GPG Implementation of Symmetric Operations,
and To-Self Encryption
Sergi Blanch i Torné
sbt at megacceso.com
Sun Jun 4 23:22:24 CEST 2006
Hey! Too much things to answer... I will only respond some that I can know the
answer, sorry.
A Diumenge 04 Juny 2006 22:36, utternoncesense at gmail.com va escriure:
(...)
> Thirdly, GPG is based upon a hybrid system entirely. The data of any
> file is ALWAYS encrypted symmetrically, and a symmetric key is made
> for each encryption use. The symmetric key used is then encrypted
> with the public key of the recipient and the whole thing is bundled
> together.
Think, for example that you want to send 100MB of information to 10 people.
With in a pure asymmetric system yo will encrypt it one by one and then send
at less 1GB (possible more). Using a hybric scheme (not less secure) you will
send 100MB symmetrically encrypted and a little more of 10k where you have
the symmetric key encrypted one by one.
> RSA & ElGamal use keys around 1024-2048 usually. EC uses 160-224 bit
> keys, but is based on mostly different math (it may be equivalent at
> some level, but I'm neither aware nor able to understand anythig
> beyond yes or no on that topic). AES uses 256 bit. It's not allowed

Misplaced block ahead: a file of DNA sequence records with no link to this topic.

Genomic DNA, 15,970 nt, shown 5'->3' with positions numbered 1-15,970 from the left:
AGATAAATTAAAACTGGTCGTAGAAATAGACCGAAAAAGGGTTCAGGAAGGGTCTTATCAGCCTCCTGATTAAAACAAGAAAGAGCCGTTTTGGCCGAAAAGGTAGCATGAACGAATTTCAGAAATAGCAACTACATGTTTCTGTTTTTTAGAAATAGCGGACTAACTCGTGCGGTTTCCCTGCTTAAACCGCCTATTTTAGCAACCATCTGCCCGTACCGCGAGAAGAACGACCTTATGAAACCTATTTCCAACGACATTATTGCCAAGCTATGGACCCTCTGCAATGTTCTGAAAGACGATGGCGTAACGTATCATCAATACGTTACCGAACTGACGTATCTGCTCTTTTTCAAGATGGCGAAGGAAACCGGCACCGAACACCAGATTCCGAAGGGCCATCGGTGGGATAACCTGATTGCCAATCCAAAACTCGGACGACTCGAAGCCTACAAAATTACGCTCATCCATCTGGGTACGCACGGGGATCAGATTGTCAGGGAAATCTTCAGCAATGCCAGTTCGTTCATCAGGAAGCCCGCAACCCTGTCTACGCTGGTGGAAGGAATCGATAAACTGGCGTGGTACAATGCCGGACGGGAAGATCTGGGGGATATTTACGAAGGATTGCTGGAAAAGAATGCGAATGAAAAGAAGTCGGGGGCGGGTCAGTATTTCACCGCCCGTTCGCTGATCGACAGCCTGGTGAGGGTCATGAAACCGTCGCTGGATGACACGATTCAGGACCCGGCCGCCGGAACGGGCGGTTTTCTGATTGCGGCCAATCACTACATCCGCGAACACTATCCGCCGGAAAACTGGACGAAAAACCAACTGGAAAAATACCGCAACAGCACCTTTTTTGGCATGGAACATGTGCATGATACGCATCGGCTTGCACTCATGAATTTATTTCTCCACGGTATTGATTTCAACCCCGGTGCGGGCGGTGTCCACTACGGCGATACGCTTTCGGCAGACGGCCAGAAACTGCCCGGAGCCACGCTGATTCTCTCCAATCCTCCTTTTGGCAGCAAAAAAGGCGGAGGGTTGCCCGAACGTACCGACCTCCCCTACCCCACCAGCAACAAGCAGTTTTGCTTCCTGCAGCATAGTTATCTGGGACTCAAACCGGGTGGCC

> to go over 256 bit. This is because it's an entirely different area
> of cryptography? Block Ciphers as opposed to integer factorization,
> discrete logs, or curvature? And comparing key lengths between the
> three areas (IF/DS, EC, Block) without any normalization is like
> comparing the engine in a semi to one in a sedan without considering
> the weights of the vehicles - They both enable the vehicle to go 80
> (encrypted to some rigor) but the semi needs a much larger one because
> the truck weighs more (easier to test factors than undo block
> ciphers). Right?
To stablish the equivalence of security between different algorithm, also from
different nature (like compare symmetric/asymmetric) we could use a formula
that relates how many basic operations are needed to broke it, with how many
basic operations the computer could do per second. Then you have one very
much optimistic time.
If some one find a new atack to one cryptosystem, this equivalences will
change.
(...)
Sorry for the partial answer. Some one else could answer you better than I.
/Sergi.
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